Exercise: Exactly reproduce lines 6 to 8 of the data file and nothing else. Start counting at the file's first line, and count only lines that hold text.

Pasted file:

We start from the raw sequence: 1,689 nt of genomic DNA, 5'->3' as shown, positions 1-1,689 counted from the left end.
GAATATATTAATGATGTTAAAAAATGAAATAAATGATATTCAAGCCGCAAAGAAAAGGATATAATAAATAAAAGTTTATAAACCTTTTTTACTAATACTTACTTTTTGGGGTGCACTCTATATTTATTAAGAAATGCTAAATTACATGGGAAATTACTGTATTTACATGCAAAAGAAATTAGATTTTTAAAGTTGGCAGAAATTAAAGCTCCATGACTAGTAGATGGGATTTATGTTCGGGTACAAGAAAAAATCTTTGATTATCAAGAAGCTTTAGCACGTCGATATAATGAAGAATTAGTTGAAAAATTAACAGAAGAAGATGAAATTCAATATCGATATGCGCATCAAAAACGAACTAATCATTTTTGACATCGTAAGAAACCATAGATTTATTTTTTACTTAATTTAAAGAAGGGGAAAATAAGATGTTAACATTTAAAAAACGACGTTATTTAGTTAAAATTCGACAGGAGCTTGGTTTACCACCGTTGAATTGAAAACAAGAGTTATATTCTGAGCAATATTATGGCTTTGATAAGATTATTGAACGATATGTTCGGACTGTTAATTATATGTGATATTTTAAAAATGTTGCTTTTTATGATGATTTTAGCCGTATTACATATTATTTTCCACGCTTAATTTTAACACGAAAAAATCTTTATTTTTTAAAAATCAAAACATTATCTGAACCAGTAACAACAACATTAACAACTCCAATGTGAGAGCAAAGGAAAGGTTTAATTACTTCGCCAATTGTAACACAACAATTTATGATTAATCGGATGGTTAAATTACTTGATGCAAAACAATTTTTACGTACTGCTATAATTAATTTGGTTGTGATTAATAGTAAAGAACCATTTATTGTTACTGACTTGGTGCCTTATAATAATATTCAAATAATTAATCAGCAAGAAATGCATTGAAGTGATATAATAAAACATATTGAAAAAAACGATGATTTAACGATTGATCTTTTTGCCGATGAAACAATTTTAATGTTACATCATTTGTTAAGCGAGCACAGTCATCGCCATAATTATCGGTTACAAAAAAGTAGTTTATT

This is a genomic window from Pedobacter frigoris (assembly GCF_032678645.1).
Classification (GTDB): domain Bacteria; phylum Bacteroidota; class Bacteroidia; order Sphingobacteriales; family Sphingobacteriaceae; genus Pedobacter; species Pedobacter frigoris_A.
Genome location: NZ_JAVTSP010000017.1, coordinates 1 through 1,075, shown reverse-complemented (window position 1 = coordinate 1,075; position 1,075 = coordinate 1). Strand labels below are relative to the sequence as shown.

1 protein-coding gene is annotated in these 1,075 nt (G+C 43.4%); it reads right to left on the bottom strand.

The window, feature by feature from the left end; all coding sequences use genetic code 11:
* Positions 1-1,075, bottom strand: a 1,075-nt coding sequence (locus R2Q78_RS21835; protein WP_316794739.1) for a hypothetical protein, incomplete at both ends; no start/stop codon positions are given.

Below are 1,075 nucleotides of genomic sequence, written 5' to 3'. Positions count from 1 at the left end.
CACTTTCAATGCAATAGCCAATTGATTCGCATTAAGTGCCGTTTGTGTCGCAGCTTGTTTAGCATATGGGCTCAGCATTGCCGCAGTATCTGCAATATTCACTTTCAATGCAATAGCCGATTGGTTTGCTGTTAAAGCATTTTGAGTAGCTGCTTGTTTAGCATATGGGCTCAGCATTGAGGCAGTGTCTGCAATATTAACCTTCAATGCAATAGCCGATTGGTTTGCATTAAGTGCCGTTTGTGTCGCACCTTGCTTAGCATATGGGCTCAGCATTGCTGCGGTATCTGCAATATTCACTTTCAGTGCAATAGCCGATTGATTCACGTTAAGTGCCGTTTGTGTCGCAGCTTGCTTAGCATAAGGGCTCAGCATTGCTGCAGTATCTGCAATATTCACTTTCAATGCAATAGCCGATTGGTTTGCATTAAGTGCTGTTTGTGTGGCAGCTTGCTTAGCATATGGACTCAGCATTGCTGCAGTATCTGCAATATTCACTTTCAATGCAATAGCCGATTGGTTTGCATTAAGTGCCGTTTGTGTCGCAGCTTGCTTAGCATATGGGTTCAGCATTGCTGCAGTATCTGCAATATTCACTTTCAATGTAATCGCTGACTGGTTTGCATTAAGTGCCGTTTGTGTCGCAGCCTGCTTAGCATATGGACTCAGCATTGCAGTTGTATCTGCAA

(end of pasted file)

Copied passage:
1 protein-coding gene is annotated in these 1,075 nt (G+C 43.4%); it reads right to left on the bottom strand.

The window, feature by feature from the left end; all coding sequences use genetic code 11:
* Positions 1-1,075, bottom strand: a 1,075-nt coding sequence (locus R2Q78_RS21835; protein WP_316794739.1) for a hypothetical protein, incomplete at both ends; no start/stop codon positions are given.